Abby has learned to acknowledge her own pain. The second half of “Love You Hard” charts not just TC’s recovery, but Abby’s, as she battled depression and struggled to adjust to the jarring reality of her new life and marriage. At her lowest point, six months after the attack, she stood in her parents’ kitchen while her family slept and wrote a note to 2-year-old Jack that read, “I’m sorry I couldn’t be stronger for you.”
Then she opened a bottle of OxyContin and poured a potentially lethal dose out in front of her.
In that moment, she wrote, “I long for the old TC with more desperation than I’ve ever felt. I want him to rip me from this moment; I want him to be rattled with my pain. I want to shake him until the brain-injured person inside disappears and the man who once loved me reveals himself again.”
And then, things changed again. Not in an instant, like the knockout blow that had left their lives in pieces, but over time, as they figured out how to put those pieces back together in a different order.
In the new version of their marriage, their roles are swapped. “He sees it better than I do, which is so interesting,” Abby says. “He’s like, ‘You are so much more ambitious and so much more clearheaded and driven and intentional than you were before.’ ”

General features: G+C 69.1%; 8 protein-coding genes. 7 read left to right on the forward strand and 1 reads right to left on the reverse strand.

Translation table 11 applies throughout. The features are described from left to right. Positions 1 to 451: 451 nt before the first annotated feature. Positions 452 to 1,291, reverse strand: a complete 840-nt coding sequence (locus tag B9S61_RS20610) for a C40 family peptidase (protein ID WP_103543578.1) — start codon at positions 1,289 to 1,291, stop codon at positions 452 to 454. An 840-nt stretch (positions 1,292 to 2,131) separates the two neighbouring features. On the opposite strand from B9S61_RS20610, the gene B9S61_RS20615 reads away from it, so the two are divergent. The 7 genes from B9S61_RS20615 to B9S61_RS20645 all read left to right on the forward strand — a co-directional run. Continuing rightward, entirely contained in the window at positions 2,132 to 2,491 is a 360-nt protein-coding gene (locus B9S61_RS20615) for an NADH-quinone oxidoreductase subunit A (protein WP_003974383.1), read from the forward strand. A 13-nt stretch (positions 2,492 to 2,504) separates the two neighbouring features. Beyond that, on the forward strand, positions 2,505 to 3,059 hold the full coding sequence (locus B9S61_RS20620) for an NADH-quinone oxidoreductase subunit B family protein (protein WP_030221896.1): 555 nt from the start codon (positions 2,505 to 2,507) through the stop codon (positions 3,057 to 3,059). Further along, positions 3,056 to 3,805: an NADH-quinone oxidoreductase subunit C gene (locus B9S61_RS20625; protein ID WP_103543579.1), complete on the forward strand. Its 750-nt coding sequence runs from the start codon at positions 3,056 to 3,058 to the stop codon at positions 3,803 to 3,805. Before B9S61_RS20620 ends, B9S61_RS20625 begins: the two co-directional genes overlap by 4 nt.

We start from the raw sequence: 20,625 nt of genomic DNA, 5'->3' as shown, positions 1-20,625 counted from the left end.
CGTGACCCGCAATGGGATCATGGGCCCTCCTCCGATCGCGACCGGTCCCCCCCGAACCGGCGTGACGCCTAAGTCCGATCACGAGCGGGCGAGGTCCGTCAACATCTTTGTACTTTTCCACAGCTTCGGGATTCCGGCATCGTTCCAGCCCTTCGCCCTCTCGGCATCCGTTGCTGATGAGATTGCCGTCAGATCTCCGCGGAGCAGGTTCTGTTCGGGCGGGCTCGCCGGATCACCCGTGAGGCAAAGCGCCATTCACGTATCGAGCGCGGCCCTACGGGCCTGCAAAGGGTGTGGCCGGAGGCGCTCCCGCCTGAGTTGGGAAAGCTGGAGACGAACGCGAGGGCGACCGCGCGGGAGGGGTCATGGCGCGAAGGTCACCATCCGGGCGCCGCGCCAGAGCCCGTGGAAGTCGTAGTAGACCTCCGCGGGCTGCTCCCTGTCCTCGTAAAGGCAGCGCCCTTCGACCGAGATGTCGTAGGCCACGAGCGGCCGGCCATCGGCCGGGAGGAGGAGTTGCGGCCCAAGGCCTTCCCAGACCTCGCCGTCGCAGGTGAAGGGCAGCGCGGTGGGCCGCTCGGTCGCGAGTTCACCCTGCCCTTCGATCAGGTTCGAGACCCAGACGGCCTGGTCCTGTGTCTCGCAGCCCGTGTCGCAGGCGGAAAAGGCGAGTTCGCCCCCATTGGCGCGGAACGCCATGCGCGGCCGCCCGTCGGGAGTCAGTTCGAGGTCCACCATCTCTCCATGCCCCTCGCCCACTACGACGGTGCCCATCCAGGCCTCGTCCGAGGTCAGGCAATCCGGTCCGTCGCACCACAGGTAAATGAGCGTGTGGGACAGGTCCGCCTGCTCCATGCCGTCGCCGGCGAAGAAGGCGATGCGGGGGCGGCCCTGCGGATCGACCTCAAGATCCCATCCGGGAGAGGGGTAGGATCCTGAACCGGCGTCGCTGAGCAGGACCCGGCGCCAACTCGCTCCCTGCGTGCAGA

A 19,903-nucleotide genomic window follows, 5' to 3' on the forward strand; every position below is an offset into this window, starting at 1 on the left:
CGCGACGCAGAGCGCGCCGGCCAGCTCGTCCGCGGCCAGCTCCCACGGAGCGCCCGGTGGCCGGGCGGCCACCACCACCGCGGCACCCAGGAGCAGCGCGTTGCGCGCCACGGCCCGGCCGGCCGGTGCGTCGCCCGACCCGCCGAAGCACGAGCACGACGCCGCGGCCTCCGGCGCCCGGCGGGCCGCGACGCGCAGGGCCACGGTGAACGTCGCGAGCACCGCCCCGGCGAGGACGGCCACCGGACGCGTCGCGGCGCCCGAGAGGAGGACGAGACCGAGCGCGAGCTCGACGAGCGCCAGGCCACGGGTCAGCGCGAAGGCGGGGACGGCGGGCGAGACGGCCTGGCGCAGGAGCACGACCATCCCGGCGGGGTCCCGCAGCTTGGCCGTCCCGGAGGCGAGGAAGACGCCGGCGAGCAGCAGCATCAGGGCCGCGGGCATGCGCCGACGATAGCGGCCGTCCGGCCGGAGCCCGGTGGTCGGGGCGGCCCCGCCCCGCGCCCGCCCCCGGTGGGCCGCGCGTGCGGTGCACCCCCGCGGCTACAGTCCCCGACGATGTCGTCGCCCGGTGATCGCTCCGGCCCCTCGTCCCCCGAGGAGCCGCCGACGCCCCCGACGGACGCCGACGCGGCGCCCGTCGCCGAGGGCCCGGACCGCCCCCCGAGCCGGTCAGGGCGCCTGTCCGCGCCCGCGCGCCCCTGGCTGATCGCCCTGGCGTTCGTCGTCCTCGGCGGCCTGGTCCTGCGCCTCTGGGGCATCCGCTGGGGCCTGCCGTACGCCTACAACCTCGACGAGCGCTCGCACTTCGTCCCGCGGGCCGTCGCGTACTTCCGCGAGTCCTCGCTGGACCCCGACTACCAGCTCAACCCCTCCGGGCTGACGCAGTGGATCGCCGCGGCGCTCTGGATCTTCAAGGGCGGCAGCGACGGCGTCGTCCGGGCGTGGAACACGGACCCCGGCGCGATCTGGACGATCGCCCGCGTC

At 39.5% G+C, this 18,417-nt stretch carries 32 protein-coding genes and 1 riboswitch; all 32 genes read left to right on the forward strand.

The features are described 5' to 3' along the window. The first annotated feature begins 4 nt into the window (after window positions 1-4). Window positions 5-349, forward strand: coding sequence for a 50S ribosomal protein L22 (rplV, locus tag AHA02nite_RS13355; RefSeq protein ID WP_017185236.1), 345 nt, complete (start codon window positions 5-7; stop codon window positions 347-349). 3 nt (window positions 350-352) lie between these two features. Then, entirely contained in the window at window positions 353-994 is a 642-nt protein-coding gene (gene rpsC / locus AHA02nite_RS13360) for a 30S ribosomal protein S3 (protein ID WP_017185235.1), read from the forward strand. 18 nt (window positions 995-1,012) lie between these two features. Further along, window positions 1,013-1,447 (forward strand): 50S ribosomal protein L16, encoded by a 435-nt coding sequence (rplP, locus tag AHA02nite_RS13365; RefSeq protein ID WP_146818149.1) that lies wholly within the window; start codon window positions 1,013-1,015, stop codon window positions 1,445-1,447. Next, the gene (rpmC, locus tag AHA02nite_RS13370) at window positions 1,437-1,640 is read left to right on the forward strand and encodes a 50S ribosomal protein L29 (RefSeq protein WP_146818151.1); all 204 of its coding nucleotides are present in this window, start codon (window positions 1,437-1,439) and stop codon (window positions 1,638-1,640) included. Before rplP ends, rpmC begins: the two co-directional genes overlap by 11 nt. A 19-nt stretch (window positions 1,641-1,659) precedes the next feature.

She almost gave up on the book. “I don’t know if I can give you a happy ending,” Abby remembers telling her agent. But on the other side of despair, she found words that reflected something heavier, and sturdier, than adoration.
“What binds us now is different,” Abby wrote. “This love is not sexy, or romantic, or lighthearted. This love is steel: made of loyalty, respect, solidarity, friendship.”
It was an ending she could live with. In fact, it felt like a beginning.
It’s a Wednesday night in the Maslin home, and the family turtle, Forest, has inched perilously close to the edge of the dining table.
“Jack,” Abby calls, “you need to come get your turtle.”
“Remember, Jack, you’re his dad,” TC adds. “I wouldn’t just leave you on the table, would I?”
Their new life is superimposed on their old one. After two years in Southern Maryland, staying near family, the Maslins moved back to Capitol Hill, less than a mile from their former place. Abby teaches at the same school, Brent Elementary, where Jack is now in the second grade.
The biggest difference in their lives is asking for a second helping of pasta and trying to wriggle out of her booster seat.
Two and a half years ago, Abby gave birth to a fiery little girl named Rosalie.
Rosie, as she’s called, is a primary source of chaos in the Maslin home these days. She’s also a sign of renewal in Abby and TC’s marriage — a choice they made, together.
“Nobody can say for certain that they’re going to be around to take great care of their kids,” Abby says. “It is all a gamble. What I do know is that we’re really good parents and that our family’s not done.”
Their life today resembles that of any other busy young family on the Hill, a reality that feels both mundane and miraculous.
“It’s just the normal challenge of getting through the day and getting everybody to where they need to be,” Abby says. “Making sure everybody gets their lunch — those kind of normal problems that I used to just pray for.”